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They Were Expendable (1945)

Approved | | Drama, War | 20 December 1945 (USA)
A dramatized account of the role of the American PT Boats in the defense of the Philippines in World War II.

Directors:

(as John Ford Captain U.S.N.R.), (uncredited)

Writers:

(book), (screenplay) (as Frank Wead Comdr. U.S.N. {Ret})
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Nominated for 2 Oscars. See more awards »
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Cast

Cast overview, first billed only:
...
Lt. John Brickley (as Robert Montgomery Comdr. U.S.N.R.)
...
Lt. (J.G.) 'Rusty' Ryan
...
...
...
...
Ens. 'Snake' Gardner
...
Ens. 'Andy' Andrews
...
Major James Morton
Arthur Walsh ...
Seaman Jones
...
Lt. (J.G.) 'Shorty' Long / Radio Announcer
...
Ens. George Cross
Jeff York ...
Ens. Tony Aiken
...
'Slug' Mahan T.M. 1c
...
'Squarehead' Larsen SC 2c
Jack Pennick ...
'Doc'
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Storyline

Shortly after Pearl Harbor, a squadron of PT-boat crews in the Philipines must battle the Navy brass between skirmishes with the Japanese. The title says it all about the Navy's attitude towards the PT-boats and their crews. Written by Anonymous

Plot Summary | Add Synopsis

Taglines:

The Book That Thrilled Millions See more »

Genres:

Drama | War

Certificate:

Approved | See all certifications »
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Details

Country:

Language:

Release Date:

20 December 1945 (USA)  »

Also Known As:

Schnellboote vor Bataan  »

Filming Locations:

 »

Company Credits

Production Co:

 »
Show detailed on  »

Technical Specs

Runtime:

| (cut)

Sound Mix:

(Western Electric Sound System)

Aspect Ratio:

1.37 : 1
See  »
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Did You Know?

Trivia

First war movie feature of John Ford. See more »

Goofs

On one of the postings indicating torpedo-boat scores and losses, one line reads "Supported army - straffed jap landing party." Of course, the word should be "strafed," not "straffed." See more »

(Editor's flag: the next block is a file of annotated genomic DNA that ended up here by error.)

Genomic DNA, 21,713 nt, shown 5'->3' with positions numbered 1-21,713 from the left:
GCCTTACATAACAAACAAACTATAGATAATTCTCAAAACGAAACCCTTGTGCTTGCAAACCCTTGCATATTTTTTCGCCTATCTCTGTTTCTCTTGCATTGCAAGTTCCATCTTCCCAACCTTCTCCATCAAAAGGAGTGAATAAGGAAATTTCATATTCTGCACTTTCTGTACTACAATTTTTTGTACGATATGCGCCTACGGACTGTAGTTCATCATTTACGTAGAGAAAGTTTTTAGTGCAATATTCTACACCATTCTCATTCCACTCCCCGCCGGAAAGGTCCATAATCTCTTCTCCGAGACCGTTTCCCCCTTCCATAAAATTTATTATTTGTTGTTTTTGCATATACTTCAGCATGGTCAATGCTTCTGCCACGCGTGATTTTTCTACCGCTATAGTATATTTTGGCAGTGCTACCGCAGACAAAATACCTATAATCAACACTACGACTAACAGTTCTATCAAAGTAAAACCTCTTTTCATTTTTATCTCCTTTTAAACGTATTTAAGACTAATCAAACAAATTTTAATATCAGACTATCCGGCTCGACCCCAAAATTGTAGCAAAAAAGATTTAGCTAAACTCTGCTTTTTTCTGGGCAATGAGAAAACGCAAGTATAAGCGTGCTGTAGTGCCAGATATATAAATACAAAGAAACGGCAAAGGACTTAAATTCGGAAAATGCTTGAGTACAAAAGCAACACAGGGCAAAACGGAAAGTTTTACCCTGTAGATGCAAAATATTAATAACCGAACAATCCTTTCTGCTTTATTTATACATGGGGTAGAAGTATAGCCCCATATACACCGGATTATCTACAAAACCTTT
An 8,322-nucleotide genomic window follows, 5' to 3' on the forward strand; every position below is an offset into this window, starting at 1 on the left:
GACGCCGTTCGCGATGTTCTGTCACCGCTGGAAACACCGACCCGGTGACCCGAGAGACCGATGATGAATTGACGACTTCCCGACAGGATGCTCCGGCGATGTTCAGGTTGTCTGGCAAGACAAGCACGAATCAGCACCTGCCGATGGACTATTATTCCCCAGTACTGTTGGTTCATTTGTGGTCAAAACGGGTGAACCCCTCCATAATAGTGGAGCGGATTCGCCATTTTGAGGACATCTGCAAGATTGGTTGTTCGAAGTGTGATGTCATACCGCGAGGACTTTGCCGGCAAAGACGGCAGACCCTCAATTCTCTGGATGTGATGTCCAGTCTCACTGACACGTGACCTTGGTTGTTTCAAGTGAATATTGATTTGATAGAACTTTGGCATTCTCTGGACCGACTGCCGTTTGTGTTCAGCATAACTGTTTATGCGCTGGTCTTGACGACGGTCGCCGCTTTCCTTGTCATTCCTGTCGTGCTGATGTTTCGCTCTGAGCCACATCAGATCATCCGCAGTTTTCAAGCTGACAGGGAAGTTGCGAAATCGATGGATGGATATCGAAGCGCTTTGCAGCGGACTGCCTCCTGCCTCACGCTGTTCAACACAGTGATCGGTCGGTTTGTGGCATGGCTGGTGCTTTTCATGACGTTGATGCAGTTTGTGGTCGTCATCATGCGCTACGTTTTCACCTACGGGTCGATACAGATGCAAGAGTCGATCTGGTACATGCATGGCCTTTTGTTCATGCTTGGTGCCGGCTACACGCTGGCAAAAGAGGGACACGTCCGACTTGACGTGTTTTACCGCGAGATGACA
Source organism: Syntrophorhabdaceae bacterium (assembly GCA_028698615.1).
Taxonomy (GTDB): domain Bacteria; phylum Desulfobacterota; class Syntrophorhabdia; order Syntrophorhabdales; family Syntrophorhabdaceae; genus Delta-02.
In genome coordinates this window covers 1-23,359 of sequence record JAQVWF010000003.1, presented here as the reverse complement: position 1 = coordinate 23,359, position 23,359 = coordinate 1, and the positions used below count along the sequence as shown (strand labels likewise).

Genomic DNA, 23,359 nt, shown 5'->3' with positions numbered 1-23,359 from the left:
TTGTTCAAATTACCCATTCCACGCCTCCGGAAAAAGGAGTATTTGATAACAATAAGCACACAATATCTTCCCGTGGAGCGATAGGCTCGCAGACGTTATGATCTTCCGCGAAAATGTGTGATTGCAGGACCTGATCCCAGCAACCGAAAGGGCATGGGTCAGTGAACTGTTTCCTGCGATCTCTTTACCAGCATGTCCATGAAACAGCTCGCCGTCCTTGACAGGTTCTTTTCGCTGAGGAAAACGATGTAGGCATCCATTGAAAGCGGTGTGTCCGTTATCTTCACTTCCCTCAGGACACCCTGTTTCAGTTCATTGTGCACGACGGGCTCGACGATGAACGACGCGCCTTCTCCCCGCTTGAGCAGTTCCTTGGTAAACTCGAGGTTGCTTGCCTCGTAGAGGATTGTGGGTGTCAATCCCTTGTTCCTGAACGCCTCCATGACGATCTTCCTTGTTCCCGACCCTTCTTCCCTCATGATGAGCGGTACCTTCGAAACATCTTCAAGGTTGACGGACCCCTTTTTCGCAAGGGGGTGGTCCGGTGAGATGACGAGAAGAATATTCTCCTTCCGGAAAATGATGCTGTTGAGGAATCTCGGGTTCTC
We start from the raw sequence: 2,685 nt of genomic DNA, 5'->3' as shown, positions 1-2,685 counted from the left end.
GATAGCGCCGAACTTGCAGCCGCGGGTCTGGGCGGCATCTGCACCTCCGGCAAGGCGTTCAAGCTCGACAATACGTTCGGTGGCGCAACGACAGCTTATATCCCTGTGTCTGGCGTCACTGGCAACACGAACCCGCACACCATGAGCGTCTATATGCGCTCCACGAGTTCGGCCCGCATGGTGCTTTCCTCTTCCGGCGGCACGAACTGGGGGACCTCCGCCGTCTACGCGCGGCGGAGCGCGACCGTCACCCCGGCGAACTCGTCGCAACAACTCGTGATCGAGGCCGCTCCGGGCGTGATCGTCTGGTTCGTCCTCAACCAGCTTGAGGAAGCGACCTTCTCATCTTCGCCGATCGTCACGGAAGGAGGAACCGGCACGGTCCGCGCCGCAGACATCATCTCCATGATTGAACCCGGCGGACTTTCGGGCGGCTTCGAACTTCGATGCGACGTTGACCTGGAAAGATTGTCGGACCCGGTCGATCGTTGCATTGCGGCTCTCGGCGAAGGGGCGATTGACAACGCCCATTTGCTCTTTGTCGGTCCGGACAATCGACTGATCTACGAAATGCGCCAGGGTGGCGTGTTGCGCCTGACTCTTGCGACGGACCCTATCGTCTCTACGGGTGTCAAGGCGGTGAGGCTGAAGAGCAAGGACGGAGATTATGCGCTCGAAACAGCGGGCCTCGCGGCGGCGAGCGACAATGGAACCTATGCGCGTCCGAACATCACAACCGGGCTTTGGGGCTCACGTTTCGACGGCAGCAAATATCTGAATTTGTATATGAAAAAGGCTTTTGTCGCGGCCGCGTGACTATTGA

Quotes

Ens. 'Snake' Gardner: [tasting liquid from a tureen] Holy smokes, Cookie, you call that soup?
'Squarehead' Larsen SC 2c: No, sir. That's dishwater.
Ens. 'Snake' Gardner: [stunned, places the ladle back in the pot] Well, uh... right, carry on.
[exits]
'Doc': Yes, sir.
'Squarehead' Larsen SC 2c: Ensigns!
See more »

Crazy Credits

Opening credits prologue: Manila Bay In the Year of Our Lord Nineteen hundred and Forty-one See more »

Connections

Featured in The John Wayne Anthology (1991) See more »

Soundtracks

The Monkeys Have No Tails in Zamboanga
(uncredited)
Music adapted from the official march of the Philippine Constabulary
Written by by G. Savoca (lyrics)
[Sung in the officer's club at the beginning of the movie.]
See more »

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User Reviews

 
Geography Made Them Expendable
13 March 2006 | by (Buffalo, New York) – See all my reviews

They Were Expendable is John Ford's first Hollywood feature since his discharge from the U.S. Navy and the same can be said for Robert Montgomery. Both had served in the Navy and Montgomery in fact on P.T. Boats. From the last presidential election we now know them as Swift Boats.

It's an unusual John Ford film because the usual heavy comedic monkeyshines are rather subdued here. I'm thinking that John Ford wisely decided that World War II being recently over, the country's mood was joyous, but somber in terms of the heavy human cost.

They Were Expendable has the benefit though of the American audience knowing the ultimate victory. The story begins in the Phillipines in 1941 with Robert Montgomery as real life naval hero John Bulkeley, renamed Brickley for the film, trying to convince the brass of the usefulness of the P.T. Boat in combat, not just for scouting and courier duty. Of course that experiment is cut short and the P.T. Boats and their crews are rushed into some on the job experience.

During the film MacArthur, you might recall Gregory Peck saying that he was going to be evacuated from Corregidor by "one of Johnny Bulkeley's torpedo boats." That scene is dramatized as a wordless Robert Barrat plays MacArthur traveling on the boat commanded by John Wayne.

Wayne is Montgomery's second in command of the P.T. boat squadron who is not thrilled to be there. He'd like to be on at least a destroyer. He gradually comes around though. He also gets a fling in the romance department with Navy nurse Donna Reed.

During that interlude John Ford had some of the crew outside singing Dear Old Girl in a comic vein. Ford was never one to not let a good bit of business die with one film. You might remember in Fort Apache and Rio Grande there was some serenading done. And Donna Reed got serenaded on her "Hawaiian" honeymoon with James Stewart in It's a Wonderful Life with Ward Bond once again being one of the serenaders. I'm sure Frank Capra would have conceded he stole that from Ford.

The story is first and foremost about some very desperate American armed forces who after Pearl Harbor were at the Japanese mercy. Pearl Harbor had totalled our Pacific fleet and no supplies could get through. Still the troops there fought on bravely, they were in fact by geography expendable.

Wayne and Montgomery give good but subdued performances. No do or die heroics here, just a sobering reminder of a terrible beginning for the Americans in the Pacific theater of World War II.


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